In a protest letter about the incursion of the drone on to it territory, Iran has called on the United Nations to condemn the  “violation of international rules by the U.S. government.”

Meanwhile other drone ‘beasts’ continue to rampage.  There has been two days of violence in Gaza following an Israeli drone strike.  According to the Irish Times “Gaza residents said a 42-year-old civilian was killed in an Israeli air strike on Hamas training facility. Seven members of the man’s family were wounded, including his father, wife and five of his children.”

And no doubt, US and UK drone strikes in Afghanistan continue completely unreported.  Time these drone ‘beasts’ were caged too.

Drones: PR, Proliferation and Prangs in the Pacific

The Bureau of Investigative Journalism (TBIJ) have continued their excellent work exposing US drone strikes in Pakistan by publishing extensive new research.  According to their research, more than 160 children are among at least 2,292 people reported killed in US attacks since 2004.  In addition they suggest that there are credible reports of at least 385 civilians among the dead.   Full details including a searchable database of  drone strikes is available on thebureauinvestigates.com.

Clearly rattled, US officials have gone on the PR offensive and challenged the figures (AFP reported an anonymous US official saying “The  numbers cited by this organization are way off the mark”)  and US officals have also attempted to discredit the report by suggesting that a source, Mirza Shahzad Akbar, a Pakistani lawyer who is suing the Central Intelligence Agency on behalf of civilians has an “agenda” and has ‘possible links with Pakistani Intelligence agencies’.    However a New York Times editorial on the drone strikes this weekend challenged the CIA’s claims that no civilians have been killed saying “We find that hard to believe”.  So do a great many people.

As well as the US military going on a PR offensive,  the drone industry too is trying to challenge the ‘killer drones’ image.  According to National Defense Magazine

“the Association for Unmanned Vehicle Systems International hosted a news conference at the National Press Club on August 10 to talk about the warm and fuzzy side of robotic machines [with] several executives on hand …to discuss the humanitarian roles of robotic equipment.”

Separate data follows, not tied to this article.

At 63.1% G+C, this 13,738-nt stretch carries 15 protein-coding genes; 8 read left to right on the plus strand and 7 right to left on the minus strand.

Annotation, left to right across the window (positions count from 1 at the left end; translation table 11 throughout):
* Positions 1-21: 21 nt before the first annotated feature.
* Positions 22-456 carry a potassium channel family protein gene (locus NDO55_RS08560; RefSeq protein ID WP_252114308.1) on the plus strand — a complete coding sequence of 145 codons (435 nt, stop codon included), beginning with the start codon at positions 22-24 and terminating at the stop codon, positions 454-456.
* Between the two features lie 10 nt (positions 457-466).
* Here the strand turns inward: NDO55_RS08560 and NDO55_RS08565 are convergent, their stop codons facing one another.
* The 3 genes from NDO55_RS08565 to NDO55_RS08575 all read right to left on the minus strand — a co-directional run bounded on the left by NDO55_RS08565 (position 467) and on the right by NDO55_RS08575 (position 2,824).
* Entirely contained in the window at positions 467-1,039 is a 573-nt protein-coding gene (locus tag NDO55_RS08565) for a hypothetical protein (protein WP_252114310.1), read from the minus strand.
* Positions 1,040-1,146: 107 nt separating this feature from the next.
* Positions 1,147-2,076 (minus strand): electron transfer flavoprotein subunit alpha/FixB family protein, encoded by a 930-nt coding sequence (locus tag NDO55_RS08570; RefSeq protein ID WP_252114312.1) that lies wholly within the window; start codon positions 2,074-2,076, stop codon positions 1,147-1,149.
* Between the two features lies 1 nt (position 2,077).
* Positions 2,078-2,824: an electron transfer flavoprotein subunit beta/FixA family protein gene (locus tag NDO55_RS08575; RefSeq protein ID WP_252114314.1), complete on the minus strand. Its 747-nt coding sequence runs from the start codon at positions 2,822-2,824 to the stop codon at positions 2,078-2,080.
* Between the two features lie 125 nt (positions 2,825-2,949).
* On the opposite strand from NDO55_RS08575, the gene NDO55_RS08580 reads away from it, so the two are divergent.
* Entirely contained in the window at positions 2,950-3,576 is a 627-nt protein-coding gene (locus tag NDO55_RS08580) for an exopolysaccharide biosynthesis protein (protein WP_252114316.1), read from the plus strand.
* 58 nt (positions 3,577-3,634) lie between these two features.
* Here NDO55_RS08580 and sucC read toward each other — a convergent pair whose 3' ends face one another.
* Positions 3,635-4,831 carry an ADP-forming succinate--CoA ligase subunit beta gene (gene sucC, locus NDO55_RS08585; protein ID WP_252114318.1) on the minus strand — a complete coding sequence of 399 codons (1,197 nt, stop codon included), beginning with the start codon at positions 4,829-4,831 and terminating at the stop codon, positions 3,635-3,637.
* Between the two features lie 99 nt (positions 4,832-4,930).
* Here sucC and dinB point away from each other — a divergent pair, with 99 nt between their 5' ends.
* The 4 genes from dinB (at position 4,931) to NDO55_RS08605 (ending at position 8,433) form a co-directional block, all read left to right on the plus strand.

As well as launching its PR offensive, AUVSI are trying to persuade the Federal Aviation Authority (FAA) to relax the rules on flying drones in civil airspace.  AUVSI are arguing that ‘limitations to UAV flight in U.S. airspace are hindering the industry’s growth and getting in the way of job creation.’  (We have previously reported on efforts to similarly persuade the Civil Aviation Authority in the UK.)  Privacy and safety it seems have no place to limit the ‘tremendous impact’ that lifting such “restrictions” would bring. By co-incidence It was announced this week that the FAA are investigating Rupert Murdoch’s  News Corps for using a drone in civilian airspace to film flooding in North Dakota.

Drone strikes andproliferation have continued over the past two weeks – notably a strike in Yemen on 1st August killed 15 people and a strike in North Waziristan killed over twenty people on 10th August. Press reports have also indicated that Italian Predator drones are also now flying missions over Libya.    Russia is about to show off its new combat drone, Lutch, at the Moscow airshow and the Welsh Government have been granted a certificate by the local planning authority to use the Llanbedr military airfield in Snowdonia to test and develop drones.   The Welsh government are freeholders of the site and are keen to lease it to Llanbedr Airfield Estates who wish to develop  the site.

There was much press coverage in the run-up to the test flight of DARPA’s new Hypersonic drone, the Falcon, last week, including this piece in the Guardian.  The Falcon drone, built by Lockheed Martin at a cost of about $320 million, is designed to fly at twenty times the speed of sound and undertake strikes anywhere in the world in less than one hour.  Red faces all around then when the test failed and the Falcon crashed into the Pacific.  Back to the drawing board!